Writing the Analytic Essay
Six Sections Available to Choose From:
|Course Dates||Weeks||Meeting Times||Status||Instructor(s)||CRN|
|June 16, 2014 - June 27, 2014||2||M-F 9A-11:50A||Waitlisted||Sarah Osment||10565|
|June 30, 2014 - July 11, 2014||2||M-F 9A-11:50A||Waitlisted||Angela Allan||10566|
|June 30, 2014 - July 11, 2014||2||M-F 9A-11:50A||Waitlisted||Jeffrey Neilson||10591|
|July 14, 2014 - July 25, 2014||2||M-F 9A-11:50A||Waitlisted||Jerrine Tan||10596|
|July 14, 2014 - July 25, 2014||2||M-F 9A-11:50A||Course Full, Waitlist Closed||Joel Simundich||10567|
|July 28, 2014 - August 08, 2014||2||M-F 9A-11:50A||Waitlisted||David Liao||10568|
This course is designed to teach you how to introduce your voice into an academic conversation. You will learn how to closely read primary texts, summarize arguments, evaluate and respond to critical sources, incorporate evidence and cite references, and employ a variety of rhetorical tools and strategies that will strengthen your position.
Students will study and practice the skills necessary to successfully compose analytic essays in response to provided prompts and course materials. Working with the instructor, they will learn how to generate original responses that fulfill course expectations. By developing students' abilities to critically relate a series of sources to each other, this course will provide the initial groundwork for independent research.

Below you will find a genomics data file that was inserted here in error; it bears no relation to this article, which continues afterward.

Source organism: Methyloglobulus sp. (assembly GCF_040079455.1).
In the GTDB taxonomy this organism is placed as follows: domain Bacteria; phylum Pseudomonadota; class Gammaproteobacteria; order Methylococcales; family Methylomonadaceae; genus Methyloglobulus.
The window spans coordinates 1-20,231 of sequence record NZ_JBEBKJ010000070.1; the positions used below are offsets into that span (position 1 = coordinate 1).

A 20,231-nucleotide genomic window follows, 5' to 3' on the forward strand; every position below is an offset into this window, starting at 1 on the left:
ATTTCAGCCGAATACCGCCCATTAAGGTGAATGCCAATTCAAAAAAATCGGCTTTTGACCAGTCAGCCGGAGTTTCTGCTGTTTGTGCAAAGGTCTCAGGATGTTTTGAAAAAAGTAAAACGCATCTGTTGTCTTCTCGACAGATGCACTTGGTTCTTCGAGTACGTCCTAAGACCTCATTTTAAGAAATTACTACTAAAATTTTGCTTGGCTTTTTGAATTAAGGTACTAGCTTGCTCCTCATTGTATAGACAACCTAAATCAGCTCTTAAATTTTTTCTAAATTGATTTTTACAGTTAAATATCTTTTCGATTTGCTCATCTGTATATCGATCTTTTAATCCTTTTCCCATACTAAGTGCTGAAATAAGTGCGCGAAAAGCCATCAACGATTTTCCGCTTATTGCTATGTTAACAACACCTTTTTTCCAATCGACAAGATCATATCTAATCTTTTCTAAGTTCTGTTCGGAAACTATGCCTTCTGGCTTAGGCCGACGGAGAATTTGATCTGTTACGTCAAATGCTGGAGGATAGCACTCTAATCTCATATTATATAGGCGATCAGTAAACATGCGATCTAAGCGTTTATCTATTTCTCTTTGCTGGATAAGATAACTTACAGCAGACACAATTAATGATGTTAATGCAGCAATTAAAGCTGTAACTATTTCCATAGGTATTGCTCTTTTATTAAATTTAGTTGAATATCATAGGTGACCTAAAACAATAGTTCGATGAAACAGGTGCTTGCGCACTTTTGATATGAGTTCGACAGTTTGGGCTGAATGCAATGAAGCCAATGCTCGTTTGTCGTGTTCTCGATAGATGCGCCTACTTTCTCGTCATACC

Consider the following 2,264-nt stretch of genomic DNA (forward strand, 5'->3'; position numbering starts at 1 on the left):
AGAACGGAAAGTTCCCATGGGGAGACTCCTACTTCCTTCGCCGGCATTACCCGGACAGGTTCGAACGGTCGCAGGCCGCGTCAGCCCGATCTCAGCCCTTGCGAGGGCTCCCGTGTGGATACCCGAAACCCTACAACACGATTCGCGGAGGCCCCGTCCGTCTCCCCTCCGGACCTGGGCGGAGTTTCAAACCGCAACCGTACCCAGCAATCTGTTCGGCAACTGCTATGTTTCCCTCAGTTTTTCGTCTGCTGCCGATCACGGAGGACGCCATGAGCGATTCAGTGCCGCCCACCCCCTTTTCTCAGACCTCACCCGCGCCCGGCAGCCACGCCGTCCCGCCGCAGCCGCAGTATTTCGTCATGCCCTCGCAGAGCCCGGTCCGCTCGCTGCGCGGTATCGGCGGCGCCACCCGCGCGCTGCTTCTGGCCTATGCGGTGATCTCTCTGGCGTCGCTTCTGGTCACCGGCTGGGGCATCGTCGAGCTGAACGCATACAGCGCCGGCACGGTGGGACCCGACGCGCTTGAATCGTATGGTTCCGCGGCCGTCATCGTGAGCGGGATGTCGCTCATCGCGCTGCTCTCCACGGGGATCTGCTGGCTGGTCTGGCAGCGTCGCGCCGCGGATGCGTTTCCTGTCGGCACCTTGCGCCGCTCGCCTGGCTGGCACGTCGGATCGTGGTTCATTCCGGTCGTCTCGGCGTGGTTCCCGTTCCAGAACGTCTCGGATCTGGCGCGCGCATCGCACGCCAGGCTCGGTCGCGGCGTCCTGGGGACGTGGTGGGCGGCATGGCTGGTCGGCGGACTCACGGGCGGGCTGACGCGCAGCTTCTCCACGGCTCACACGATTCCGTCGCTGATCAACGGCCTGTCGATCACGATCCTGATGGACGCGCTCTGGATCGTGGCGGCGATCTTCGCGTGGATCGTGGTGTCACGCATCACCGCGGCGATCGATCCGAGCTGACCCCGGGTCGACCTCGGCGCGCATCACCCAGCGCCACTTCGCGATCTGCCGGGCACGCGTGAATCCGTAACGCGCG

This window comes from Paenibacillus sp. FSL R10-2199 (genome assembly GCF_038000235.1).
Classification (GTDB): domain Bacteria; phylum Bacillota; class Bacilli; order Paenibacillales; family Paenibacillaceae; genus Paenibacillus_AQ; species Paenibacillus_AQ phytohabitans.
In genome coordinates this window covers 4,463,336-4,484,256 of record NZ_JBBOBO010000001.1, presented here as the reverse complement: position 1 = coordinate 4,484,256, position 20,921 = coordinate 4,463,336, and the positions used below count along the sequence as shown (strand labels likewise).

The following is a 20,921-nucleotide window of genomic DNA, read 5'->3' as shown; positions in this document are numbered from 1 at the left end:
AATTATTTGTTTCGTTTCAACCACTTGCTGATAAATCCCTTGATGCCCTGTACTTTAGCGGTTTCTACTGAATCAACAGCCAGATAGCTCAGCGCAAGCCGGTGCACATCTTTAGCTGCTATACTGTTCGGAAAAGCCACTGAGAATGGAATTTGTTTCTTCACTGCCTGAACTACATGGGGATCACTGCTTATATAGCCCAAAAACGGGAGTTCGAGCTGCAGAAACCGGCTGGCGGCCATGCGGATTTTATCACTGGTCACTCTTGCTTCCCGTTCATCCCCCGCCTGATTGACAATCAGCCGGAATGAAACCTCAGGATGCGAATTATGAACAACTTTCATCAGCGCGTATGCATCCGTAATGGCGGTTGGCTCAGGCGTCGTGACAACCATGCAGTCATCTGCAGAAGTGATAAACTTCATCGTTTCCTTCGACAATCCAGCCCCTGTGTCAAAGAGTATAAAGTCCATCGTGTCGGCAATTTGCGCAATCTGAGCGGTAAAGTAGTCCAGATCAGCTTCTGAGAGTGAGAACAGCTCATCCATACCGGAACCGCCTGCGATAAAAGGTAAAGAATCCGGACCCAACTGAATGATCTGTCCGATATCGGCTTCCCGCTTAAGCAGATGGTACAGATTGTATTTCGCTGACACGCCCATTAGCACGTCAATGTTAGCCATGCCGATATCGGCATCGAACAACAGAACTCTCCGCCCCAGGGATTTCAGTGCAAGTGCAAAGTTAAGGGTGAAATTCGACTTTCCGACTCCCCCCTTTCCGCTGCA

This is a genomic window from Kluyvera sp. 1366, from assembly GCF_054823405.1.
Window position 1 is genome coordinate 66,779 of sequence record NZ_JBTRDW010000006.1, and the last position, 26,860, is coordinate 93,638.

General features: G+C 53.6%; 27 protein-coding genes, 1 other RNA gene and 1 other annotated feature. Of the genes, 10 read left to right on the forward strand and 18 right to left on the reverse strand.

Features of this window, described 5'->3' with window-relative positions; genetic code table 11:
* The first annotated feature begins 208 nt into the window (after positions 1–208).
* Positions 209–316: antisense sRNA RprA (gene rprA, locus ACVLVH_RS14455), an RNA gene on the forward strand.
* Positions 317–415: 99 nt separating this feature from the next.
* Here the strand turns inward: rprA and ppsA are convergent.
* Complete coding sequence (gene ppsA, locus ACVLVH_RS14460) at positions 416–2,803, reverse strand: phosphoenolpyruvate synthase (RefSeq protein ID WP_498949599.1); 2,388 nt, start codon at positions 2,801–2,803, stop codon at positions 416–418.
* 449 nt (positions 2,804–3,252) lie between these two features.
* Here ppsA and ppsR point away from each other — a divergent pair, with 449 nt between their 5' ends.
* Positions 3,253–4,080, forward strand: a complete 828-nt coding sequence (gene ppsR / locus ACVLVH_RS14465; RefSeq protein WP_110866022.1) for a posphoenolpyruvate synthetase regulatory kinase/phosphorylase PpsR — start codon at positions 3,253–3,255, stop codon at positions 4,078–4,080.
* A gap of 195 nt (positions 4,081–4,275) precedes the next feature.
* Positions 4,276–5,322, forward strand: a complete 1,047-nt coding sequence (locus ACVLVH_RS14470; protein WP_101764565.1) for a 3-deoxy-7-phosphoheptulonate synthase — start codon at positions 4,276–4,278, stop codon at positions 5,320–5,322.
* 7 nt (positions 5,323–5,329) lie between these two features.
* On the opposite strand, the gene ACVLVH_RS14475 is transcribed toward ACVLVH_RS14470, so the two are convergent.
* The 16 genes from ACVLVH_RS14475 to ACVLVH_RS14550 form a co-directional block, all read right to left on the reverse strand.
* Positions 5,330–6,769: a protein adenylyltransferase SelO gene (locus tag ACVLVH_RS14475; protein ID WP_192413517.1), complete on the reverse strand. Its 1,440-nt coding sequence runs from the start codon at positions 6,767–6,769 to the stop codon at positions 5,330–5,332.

Feedback will be given as students develop their work through the multiple stages of the writing process (brainstorming, drafting, revising, editing). The course aims to help students achieve greater scholastic success through the encouragement of analytic thinking and practice with presenting such thinking academically.
This course is part of a three course series, which includes Putting Yourself Into Words (one week), Writing the Analytic Essay (two weeks) and Composing the Academic Essay (three weeks). Each course focuses on a distinct genre of writing typically contained in a first year college writing course: the personal essay, in which you introduce an original argument on literature, film, or art into a broader scholarly conversation; the analytic essay, in which you are provided the material or resources and asked to write in response to them; and the academic essay, in which you are tasked to develop a thesis, locate the resources, and make your case. Courses can be taken in any order.
You might also be interested in: Writing for College and Beyond (online course)